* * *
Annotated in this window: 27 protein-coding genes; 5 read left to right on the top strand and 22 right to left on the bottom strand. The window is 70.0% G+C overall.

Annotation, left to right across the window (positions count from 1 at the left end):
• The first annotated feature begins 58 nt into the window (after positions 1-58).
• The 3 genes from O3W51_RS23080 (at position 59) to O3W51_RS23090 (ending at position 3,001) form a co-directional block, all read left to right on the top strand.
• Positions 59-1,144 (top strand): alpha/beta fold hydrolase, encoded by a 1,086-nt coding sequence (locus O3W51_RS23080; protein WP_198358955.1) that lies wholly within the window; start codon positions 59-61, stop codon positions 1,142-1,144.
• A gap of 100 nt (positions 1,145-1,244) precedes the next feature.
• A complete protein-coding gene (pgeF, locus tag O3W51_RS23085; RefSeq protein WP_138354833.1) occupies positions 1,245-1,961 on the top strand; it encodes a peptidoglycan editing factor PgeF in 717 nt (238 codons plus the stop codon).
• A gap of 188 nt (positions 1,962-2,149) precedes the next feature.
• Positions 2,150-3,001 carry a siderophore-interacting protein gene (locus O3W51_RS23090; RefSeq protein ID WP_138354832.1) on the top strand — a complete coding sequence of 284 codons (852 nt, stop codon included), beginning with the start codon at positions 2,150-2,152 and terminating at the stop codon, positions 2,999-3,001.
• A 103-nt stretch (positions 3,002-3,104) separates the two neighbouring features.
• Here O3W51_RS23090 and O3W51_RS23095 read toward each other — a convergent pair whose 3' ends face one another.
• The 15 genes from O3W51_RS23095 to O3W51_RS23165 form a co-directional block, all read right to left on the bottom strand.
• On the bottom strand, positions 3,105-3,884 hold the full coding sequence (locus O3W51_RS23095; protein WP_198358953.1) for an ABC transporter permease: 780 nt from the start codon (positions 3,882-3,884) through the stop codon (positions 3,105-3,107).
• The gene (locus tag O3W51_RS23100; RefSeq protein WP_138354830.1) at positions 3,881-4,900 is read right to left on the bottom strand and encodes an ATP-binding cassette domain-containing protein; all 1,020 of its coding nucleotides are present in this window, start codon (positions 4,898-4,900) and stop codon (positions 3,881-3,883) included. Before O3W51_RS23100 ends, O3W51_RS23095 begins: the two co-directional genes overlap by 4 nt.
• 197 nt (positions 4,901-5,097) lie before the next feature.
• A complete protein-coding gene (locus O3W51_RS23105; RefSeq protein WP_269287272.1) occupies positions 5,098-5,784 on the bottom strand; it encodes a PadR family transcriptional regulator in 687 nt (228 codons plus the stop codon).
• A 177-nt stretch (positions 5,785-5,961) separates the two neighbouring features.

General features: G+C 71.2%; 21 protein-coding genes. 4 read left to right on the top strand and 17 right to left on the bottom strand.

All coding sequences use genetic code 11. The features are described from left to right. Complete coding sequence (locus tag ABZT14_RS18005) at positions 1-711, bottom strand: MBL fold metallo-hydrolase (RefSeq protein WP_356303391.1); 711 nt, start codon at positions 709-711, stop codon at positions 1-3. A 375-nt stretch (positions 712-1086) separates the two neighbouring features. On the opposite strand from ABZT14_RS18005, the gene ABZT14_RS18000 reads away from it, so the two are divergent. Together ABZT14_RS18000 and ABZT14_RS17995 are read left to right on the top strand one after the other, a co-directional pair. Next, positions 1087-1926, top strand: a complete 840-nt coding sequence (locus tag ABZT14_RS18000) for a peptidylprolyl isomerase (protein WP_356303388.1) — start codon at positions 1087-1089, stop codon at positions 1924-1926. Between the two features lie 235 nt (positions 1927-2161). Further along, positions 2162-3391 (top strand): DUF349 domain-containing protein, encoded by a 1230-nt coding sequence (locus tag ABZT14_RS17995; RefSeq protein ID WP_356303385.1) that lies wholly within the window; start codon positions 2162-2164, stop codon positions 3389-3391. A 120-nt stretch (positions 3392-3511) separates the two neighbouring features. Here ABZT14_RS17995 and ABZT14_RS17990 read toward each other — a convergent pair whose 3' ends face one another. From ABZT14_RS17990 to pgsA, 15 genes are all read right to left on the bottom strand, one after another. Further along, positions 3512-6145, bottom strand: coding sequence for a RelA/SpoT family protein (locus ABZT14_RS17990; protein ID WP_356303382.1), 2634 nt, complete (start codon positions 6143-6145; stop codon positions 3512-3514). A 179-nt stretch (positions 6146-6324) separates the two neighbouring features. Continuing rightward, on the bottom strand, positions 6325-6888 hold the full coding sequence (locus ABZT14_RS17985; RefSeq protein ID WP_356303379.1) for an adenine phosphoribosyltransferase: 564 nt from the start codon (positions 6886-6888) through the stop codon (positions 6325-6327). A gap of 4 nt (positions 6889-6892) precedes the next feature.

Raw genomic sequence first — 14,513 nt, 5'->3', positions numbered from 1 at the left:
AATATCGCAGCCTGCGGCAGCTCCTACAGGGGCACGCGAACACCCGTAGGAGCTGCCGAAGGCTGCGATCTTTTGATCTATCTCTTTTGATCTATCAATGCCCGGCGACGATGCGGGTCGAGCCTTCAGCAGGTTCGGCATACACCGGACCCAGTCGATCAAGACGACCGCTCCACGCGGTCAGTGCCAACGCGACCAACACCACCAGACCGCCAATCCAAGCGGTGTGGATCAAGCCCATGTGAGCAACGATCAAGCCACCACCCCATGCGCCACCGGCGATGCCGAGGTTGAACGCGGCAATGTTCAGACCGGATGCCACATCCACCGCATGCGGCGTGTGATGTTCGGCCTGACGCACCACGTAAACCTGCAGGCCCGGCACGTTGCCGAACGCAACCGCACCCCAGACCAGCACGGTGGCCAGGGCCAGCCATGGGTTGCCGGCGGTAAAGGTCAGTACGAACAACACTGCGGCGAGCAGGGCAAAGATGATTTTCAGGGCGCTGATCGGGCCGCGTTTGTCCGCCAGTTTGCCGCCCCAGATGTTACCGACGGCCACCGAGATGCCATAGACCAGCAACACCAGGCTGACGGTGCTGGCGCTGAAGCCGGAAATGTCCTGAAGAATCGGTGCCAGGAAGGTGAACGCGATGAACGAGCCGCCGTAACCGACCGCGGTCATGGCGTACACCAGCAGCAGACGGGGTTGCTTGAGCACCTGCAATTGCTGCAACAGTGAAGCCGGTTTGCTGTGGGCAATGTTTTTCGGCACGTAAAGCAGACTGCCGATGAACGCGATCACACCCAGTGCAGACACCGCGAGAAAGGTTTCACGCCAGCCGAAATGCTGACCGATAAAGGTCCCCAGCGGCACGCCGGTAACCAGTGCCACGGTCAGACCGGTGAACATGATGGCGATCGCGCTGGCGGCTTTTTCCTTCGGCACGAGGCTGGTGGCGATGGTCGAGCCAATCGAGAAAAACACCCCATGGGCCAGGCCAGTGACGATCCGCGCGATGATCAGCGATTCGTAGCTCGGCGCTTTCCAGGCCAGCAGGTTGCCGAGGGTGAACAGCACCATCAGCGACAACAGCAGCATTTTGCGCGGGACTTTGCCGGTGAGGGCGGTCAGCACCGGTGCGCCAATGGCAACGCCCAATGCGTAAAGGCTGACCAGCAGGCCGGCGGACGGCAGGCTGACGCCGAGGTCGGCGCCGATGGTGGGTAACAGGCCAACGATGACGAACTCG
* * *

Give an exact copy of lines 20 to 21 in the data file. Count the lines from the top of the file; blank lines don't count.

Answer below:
Raw genomic sequence first — 14,513 nt, 5'->3', positions numbered from 1 at the left:
AATATCGCAGCCTGCGGCAGCTCCTACAGGGGCACGCGAACACCCGTAGGAGCTGCCGAAGGCTGCGATCTTTTGATCTATCTCTTTTGATCTATCAATGCCCGGCGACGATGCGGGTCGAGCCTTCAGCAGGTTCGGCATACACCGGACCCAGTCGATCAAGACGACCGCTCCACGCGGTCAGTGCCAACGCGACCAACACCACCAGACCGCCAATCCAAGCGGTGTGGATCAAGCCCATGTGAGCAACGATCAAGCCACCACCCCATGCGCCACCGGCGATGCCGAGGTTGAACGCGGCAATGTTCAGACCGGATGCCACATCCACCGCATGCGGCGTGTGATGTTCGGCCTGACGCACCACGTAAACCTGCAGGCCCGGCACGTTGCCGAACGCAACCGCACCCCAGACCAGCACGGTGGCCAGGGCCAGCCATGGGTTGCCGGCGGTAAAGGTCAGTACGAACAACACTGCGGCGAGCAGGGCAAAGATGATTTTCAGGGCGCTGATCGGGCCGCGTTTGTCCGCCAGTTTGCCGCCCCAGATGTTACCGACGGCCACCGAGATGCCATAGACCAGCAACACCAGGCTGACGGTGCTGGCGCTGAAGCCGGAAATGTCCTGAAGAATCGGTGCCAGGAAGGTGAACGCGATGAACGAGCCGCCGTAACCGACCGCGGTCATGGCGTACACCAGCAGCAGACGGGGTTGCTTGAGCACCTGCAATTGCTGCAACAGTGAAGCCGGTTTGCTGTGGGCAATGTTTTTCGGCACGTAAAGCAGACTGCCGATGAACGCGATCACACCCAGTGCAGACACCGCGAGAAAGGTTTCACGCCAGCCGAAATGCTGACCGATAAAGGTCCCCAGCGGCACGCCGGTAACCAGTGCCACGGTCAGACCGGTGAACATGATGGCGATCGCGCTGGCGGCTTTTTCCTTCGGCACGAGGCTGGTGGCGATGGTCGAGCCAATCGAGAAAAACACCCCATGGGCCAGGCCAGTGACGATCCGCGCGATGATCAGCGATTCGTAGCTCGGCGCTTTCCAGGCCAGCAGGTTGCCGAGGGTGAACAGCACCATCAGCGACAACAGCAGCATTTTGCGCGGGACTTTGCCGGTGAGGGCGGTCAGCACCGGTGCGCCAATGGCAACGCCCAATGCGTAAAGGCTGACCAGCAGGCCGGCGGACGGCAGGCTGACGCCGAGGTCGGCGCCGATGGTGGGTAACAGGCCAACGATGACGAACTCG